The result offered is __0.6169__, indicating a large/strong positive correlation between the two variables under review. The results suggest that a higher family’s educational status will be matched by a higher eliteness of the college that there oldest child attended, with the reverse being equally true (Goos&Meintrup, 2016).Application of the Pearson Correlation Coefficient and the Chi-Square Test.

**Problem 15.88: Chi-square**

A political scientist developed a theory that after an election, supporters of the losing candidate removed the bumper stickers from their cars faster than did supporters of the winning candidate. The day before a presidential election, he randomly selected parking lots, and at each selected parking lot, he randomly selected one care with a bumper sticker and recorded which candidate it supported. The day after the election, he followed the same procedure with a new sample of randomly selected parking lots. For both days, he then classified the bumper stickers as supporting the winning or losing candidate. Below are the results. Use hypothesis testing to see if a difference exists between how winners and losers behave.Application of the Pearson Correlation Coefficient and the Chi-Square Test.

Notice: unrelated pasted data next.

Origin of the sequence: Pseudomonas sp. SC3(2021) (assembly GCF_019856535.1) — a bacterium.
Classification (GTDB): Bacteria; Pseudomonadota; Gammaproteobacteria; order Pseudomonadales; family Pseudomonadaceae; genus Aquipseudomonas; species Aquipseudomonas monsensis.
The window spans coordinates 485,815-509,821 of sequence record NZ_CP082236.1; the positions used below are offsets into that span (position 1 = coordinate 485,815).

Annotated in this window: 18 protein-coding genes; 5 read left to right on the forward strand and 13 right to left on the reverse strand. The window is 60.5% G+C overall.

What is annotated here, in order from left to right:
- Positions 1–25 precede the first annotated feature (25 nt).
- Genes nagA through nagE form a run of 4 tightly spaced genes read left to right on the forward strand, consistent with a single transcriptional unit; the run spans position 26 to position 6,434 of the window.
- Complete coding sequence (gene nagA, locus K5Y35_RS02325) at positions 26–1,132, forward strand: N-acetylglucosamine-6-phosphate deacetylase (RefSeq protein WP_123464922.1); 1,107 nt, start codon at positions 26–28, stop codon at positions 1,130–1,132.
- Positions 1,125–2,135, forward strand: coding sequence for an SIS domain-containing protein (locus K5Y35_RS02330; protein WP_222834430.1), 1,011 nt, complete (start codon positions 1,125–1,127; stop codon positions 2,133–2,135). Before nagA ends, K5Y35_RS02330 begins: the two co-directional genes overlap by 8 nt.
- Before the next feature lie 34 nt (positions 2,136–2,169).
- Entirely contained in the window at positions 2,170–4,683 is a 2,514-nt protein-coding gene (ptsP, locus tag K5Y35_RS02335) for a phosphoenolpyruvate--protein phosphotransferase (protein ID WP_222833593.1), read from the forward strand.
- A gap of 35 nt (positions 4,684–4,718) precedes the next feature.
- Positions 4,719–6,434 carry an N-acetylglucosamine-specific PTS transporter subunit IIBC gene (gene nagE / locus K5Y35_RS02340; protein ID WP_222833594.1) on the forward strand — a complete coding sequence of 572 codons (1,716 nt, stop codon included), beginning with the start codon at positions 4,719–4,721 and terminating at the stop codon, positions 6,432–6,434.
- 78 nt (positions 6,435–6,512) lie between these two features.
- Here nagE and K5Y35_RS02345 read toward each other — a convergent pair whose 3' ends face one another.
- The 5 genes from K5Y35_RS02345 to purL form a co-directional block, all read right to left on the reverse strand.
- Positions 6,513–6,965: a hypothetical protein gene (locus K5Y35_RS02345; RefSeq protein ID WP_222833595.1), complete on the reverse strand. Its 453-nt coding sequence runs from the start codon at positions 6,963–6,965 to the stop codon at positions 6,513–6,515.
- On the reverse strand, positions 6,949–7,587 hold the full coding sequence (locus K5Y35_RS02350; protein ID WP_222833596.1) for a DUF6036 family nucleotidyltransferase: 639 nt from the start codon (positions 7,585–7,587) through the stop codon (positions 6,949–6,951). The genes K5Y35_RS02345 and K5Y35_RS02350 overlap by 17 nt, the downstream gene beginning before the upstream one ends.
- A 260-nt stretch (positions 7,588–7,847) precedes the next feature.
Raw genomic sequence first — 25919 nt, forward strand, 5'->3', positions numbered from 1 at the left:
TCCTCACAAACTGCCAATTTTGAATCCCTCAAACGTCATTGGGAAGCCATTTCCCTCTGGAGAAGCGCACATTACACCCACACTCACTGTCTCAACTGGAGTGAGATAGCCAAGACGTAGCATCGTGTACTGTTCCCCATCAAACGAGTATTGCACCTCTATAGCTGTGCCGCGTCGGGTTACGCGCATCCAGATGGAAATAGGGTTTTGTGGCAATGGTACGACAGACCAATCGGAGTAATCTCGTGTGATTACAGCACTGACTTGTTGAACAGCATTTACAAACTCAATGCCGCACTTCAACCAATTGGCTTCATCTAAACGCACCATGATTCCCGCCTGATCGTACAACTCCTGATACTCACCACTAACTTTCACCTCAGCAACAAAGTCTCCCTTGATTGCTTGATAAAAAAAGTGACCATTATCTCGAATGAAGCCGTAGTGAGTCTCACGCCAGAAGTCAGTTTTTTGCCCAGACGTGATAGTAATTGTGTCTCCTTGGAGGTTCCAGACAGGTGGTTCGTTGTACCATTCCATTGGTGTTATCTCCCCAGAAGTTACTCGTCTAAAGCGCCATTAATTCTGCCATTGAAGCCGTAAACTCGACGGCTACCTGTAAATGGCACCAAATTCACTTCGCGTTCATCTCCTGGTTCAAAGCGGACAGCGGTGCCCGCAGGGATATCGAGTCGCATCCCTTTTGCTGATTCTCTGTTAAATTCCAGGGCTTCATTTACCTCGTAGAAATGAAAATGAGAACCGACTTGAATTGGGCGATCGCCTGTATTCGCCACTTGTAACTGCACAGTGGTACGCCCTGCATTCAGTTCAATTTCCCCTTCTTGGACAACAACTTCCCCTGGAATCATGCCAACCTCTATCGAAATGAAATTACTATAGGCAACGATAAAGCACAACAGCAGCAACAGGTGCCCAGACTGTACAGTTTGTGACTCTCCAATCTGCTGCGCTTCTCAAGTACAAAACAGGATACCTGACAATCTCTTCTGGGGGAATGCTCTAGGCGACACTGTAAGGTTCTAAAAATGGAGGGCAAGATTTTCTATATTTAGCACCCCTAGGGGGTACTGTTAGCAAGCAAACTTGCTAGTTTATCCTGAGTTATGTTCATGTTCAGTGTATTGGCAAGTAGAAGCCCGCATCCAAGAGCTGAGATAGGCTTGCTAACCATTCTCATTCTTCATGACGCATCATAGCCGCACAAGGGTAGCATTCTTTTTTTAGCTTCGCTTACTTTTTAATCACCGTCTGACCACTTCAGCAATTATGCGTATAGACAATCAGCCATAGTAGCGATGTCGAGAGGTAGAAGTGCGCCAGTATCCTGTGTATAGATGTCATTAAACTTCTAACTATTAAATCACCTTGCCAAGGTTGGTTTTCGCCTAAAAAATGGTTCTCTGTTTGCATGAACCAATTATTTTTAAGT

Observed frequencies | Total | ||

Winner | Loser | ||

Before (observed)
Expected O-E (O-E) (O-E) |
34
39.3 -5.3 28.09 0.71 |
32
26.7 5.3 28.09 1.05 |
66
66 0
1.76 |

After (observed)
Expected O-E (O-E) (O-E) |
28
22.7 5.3 28.09 1.24 |
10
15.3 -5.3 28.09 1.84 |
38
38 0
3.08 |

Total | 62 | 42 | 104 |

The theory developed by the political scientist was tested using a chi-square test. This is a statistical test for independence by comparing two variables in a contingency table to determine whether they are related. The two variables are winners and loser with data collected for the period before and after the election. The presented data meets the six conditions for a chi-square test. Firstly, the data is presented in counts or frequencies. Secondly, data categories are mutually exclusive. Thirdly, a subject can only population one cell at every level of the variable. Fourthly, the two groups are independent. Fourthly, there are two categories of data offered as frequencies. Finally, the expected values in each cell exceeded five (McHugh, 2013).Application of the Pearson Correlation Coefficient and the Chi-Square Test.

The hypothesis presented is that supporters of the losing candidate removed the bumper stickers from their cars faster than did supporters of the winning candidate after an election.

Chi-square calculated value = 1.76+3.08 = __4.84__

Degrees of freedom = (r-1)(c-1) = (2-1)(2-1) = 1

Chi-square critical value for a p-value 0f 0.05= __3.84__

Given that the calculated chi-square value is greater than the critical chi-square values for a p-value of 0.05 (4.84>3.84, *p*=0.05), then we conclude that the data does not fit the model and reject the null hypothesis that supporters of the losing candidate removed the bumper stickers from their cars faster than did supporters of the winning candidate after an election (Goos&Meintrup, 2016).Application of the Pearson Correlation Coefficient and the Chi-Square Test.

**Problem 13.132: Pearson correlation coefficient**